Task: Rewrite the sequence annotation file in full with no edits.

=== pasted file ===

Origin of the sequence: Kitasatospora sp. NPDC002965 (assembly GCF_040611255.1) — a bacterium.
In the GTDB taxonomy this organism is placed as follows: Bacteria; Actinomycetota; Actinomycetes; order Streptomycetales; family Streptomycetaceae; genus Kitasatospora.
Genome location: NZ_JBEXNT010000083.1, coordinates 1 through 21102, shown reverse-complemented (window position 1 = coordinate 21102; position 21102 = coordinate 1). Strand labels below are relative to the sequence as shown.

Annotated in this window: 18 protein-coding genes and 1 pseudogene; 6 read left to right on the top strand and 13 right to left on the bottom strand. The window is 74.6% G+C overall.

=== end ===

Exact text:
Origin of the sequence: Kitasatospora sp. NPDC002965 (assembly GCF_040611255.1) — a bacterium.
In the GTDB taxonomy this organism is placed as follows: Bacteria; Actinomycetota; Actinomycetes; order Streptomycetales; family Streptomycetaceae; genus Kitasatospora.
Genome location: NZ_JBEXNT010000083.1, coordinates 1 through 21102, shown reverse-complemented (window position 1 = coordinate 21102; position 21102 = coordinate 1). Strand labels below are relative to the sequence as shown.

Annotated in this window: 18 protein-coding genes and 1 pseudogene; 6 read left to right on the top strand and 13 right to left on the bottom strand. The window is 74.6% G+C overall.